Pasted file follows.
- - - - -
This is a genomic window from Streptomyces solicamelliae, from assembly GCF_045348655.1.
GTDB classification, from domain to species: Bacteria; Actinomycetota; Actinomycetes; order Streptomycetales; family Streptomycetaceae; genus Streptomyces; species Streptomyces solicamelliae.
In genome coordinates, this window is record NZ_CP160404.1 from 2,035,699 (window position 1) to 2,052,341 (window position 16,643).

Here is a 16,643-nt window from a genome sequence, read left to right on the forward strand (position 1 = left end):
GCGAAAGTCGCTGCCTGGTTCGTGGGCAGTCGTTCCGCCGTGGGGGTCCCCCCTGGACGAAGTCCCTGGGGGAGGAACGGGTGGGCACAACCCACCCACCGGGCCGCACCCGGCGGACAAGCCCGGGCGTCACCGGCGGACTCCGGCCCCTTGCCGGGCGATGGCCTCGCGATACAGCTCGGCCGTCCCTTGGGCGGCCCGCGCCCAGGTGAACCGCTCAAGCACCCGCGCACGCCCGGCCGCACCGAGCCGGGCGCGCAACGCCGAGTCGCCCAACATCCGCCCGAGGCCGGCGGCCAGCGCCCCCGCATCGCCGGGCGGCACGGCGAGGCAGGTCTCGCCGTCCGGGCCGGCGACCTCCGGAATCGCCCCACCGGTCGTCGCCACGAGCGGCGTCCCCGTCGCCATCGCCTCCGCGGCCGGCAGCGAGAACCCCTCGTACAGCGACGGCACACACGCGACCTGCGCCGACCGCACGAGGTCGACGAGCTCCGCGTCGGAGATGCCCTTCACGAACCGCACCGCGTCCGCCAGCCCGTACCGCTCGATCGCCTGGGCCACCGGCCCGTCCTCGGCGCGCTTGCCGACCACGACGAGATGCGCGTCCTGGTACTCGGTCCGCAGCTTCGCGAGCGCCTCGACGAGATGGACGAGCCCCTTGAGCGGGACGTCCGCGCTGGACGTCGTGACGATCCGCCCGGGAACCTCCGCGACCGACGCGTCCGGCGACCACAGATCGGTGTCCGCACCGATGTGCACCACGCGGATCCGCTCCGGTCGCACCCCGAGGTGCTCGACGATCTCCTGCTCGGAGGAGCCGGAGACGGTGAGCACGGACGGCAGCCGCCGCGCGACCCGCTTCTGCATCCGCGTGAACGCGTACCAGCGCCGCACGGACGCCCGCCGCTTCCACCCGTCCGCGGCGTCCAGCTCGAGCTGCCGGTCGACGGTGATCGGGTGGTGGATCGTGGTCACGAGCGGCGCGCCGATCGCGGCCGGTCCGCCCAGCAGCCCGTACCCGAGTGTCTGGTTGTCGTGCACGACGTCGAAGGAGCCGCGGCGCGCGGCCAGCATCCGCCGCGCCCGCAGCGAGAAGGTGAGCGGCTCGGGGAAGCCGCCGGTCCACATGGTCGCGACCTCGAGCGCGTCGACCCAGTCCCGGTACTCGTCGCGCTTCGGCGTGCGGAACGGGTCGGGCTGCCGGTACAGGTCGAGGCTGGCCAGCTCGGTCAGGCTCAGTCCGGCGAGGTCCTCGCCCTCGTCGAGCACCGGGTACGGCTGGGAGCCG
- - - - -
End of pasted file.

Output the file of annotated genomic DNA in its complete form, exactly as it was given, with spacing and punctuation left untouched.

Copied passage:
This is a genomic window from Streptomyces solicamelliae, from assembly GCF_045348655.1.
GTDB classification, from domain to species: Bacteria; Actinomycetota; Actinomycetes; order Streptomycetales; family Streptomycetaceae; genus Streptomyces; species Streptomyces solicamelliae.
In genome coordinates, this window is record NZ_CP160404.1 from 2,035,699 (window position 1) to 2,052,341 (window position 16,643).

Here is a 16,643-nt window from a genome sequence, read left to right on the forward strand (position 1 = left end):
GCGAAAGTCGCTGCCTGGTTCGTGGGCAGTCGTTCCGCCGTGGGGGTCCCCCCTGGACGAAGTCCCTGGGGGAGGAACGGGTGGGCACAACCCACCCACCGGGCCGCACCCGGCGGACAAGCCCGGGCGTCACCGGCGGACTCCGGCCCCTTGCCGGGCGATGGCCTCGCGATACAGCTCGGCCGTCCCTTGGGCGGCCCGCGCCCAGGTGAACCGCTCAAGCACCCGCGCACGCCCGGCCGCACCGAGCCGGGCGCGCAACGCCGAGTCGCCCAACATCCGCCCGAGGCCGGCGGCCAGCGCCCCCGCATCGCCGGGCGGCACGGCGAGGCAGGTCTCGCCGTCCGGGCCGGCGACCTCCGGAATCGCCCCACCGGTCGTCGCCACGAGCGGCGTCCCCGTCGCCATCGCCTCCGCGGCCGGCAGCGAGAACCCCTCGTACAGCGACGGCACACACGCGACCTGCGCCGACCGCACGAGGTCGACGAGCTCCGCGTCGGAGATGCCCTTCACGAACCGCACCGCGTCCGCCAGCCCGTACCGCTCGATCGCCTGGGCCACCGGCCCGTCCTCGGCGCGCTTGCCGACCACGACGAGATGCGCGTCCTGGTACTCGGTCCGCAGCTTCGCGAGCGCCTCGACGAGATGGACGAGCCCCTTGAGCGGGACGTCCGCGCTGGACGTCGTGACGATCCGCCCGGGAACCTCCGCGACCGACGCGTCCGGCGACCACAGATCGGTGTCCGCACCGATGTGCACCACGCGGATCCGCTCCGGTCGCACCCCGAGGTGCTCGACGATCTCCTGCTCGGAGGAGCCGGAGACGGTGAGCACGGACGGCAGCCGCCGCGCGACCCGCTTCTGCATCCGCGTGAACGCGTACCAGCGCCGCACGGACGCCCGCCGCTTCCACCCGTCCGCGGCGTCCAGCTCGAGCTGCCGGTCGACGGTGATCGGGTGGTGGATCGTGGTCACGAGCGGCGCGCCGATCGCGGCCGGTCCGCCCAGCAGCCCGTACCCGAGTGTCTGGTTGTCGTGCACGACGTCGAAGGAGCCGCGGCGCGCGGCCAGCATCCGCCGCGCCCGCAGCGAGAAGGTGAGCGGCTCGGGGAAGCCGCCGGTCCACATGGTCGCGACCTCGAGCGCGTCGACCCAGTCCCGGTACTCGTCGCGCTTCGGCGTGCGGAACGGGTCGGGCTGCCGGTACAGGTCGAGGCTGGCCAGCTCGGTCAGGCTCAGTCCGGCGAGGTCCTCGCCCTCGTCGAGCACCGGGTACGGCTGGGAGCCG